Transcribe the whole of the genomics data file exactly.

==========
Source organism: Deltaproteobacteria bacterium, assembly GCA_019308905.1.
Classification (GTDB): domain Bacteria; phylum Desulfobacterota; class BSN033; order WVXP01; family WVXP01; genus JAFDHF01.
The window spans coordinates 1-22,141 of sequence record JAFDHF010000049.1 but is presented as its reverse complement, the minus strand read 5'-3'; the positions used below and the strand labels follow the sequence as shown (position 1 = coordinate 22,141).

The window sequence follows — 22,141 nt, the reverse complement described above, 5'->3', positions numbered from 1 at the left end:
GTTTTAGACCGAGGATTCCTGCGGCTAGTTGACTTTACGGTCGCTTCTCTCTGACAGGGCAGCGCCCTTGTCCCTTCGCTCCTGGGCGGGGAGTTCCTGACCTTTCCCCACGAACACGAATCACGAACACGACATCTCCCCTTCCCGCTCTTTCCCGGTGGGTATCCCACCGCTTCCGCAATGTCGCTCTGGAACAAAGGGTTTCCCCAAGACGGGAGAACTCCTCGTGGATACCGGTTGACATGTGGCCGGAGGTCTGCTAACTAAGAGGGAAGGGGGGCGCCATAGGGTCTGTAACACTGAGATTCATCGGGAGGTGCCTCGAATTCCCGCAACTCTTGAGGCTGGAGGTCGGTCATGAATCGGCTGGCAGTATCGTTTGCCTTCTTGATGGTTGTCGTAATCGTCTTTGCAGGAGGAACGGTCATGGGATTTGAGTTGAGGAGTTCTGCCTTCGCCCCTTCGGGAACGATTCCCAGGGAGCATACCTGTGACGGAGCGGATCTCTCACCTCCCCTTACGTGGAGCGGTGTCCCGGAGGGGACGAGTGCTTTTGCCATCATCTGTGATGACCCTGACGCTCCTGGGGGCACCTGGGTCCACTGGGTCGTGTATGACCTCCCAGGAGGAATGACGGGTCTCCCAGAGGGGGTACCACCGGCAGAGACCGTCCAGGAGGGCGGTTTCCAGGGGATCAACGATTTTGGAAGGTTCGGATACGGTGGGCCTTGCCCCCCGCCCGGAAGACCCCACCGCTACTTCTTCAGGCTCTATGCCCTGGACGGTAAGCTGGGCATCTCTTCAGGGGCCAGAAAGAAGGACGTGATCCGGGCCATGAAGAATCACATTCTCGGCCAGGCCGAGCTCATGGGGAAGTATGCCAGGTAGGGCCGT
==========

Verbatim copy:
Source organism: Deltaproteobacteria bacterium, assembly GCA_019308905.1.
Classification (GTDB): domain Bacteria; phylum Desulfobacterota; class BSN033; order WVXP01; family WVXP01; genus JAFDHF01.
The window spans coordinates 1-22,141 of sequence record JAFDHF010000049.1 but is presented as its reverse complement, the minus strand read 5'-3'; the positions used below and the strand labels follow the sequence as shown (position 1 = coordinate 22,141).

The window sequence follows — 22,141 nt, the reverse complement described above, 5'->3', positions numbered from 1 at the left end:
GTTTTAGACCGAGGATTCCTGCGGCTAGTTGACTTTACGGTCGCTTCTCTCTGACAGGGCAGCGCCCTTGTCCCTTCGCTCCTGGGCGGGGAGTTCCTGACCTTTCCCCACGAACACGAATCACGAACACGACATCTCCCCTTCCCGCTCTTTCCCGGTGGGTATCCCACCGCTTCCGCAATGTCGCTCTGGAACAAAGGGTTTCCCCAAGACGGGAGAACTCCTCGTGGATACCGGTTGACATGTGGCCGGAGGTCTGCTAACTAAGAGGGAAGGGGGGCGCCATAGGGTCTGTAACACTGAGATTCATCGGGAGGTGCCTCGAATTCCCGCAACTCTTGAGGCTGGAGGTCGGTCATGAATCGGCTGGCAGTATCGTTTGCCTTCTTGATGGTTGTCGTAATCGTCTTTGCAGGAGGAACGGTCATGGGATTTGAGTTGAGGAGTTCTGCCTTCGCCCCTTCGGGAACGATTCCCAGGGAGCATACCTGTGACGGAGCGGATCTCTCACCTCCCCTTACGTGGAGCGGTGTCCCGGAGGGGACGAGTGCTTTTGCCATCATCTGTGATGACCCTGACGCTCCTGGGGGCACCTGGGTCCACTGGGTCGTGTATGACCTCCCAGGAGGAATGACGGGTCTCCCAGAGGGGGTACCACCGGCAGAGACCGTCCAGGAGGGCGGTTTCCAGGGGATCAACGATTTTGGAAGGTTCGGATACGGTGGGCCTTGCCCCCCGCCCGGAAGACCCCACCGCTACTTCTTCAGGCTCTATGCCCTGGACGGTAAGCTGGGCATCTCTTCAGGGGCCAGAAAGAAGGACGTGATCCGGGCCATGAAGAATCACATTCTCGGCCAGGCCGAGCTCATGGGGAAGTATGCCAGGTAGGGCCGT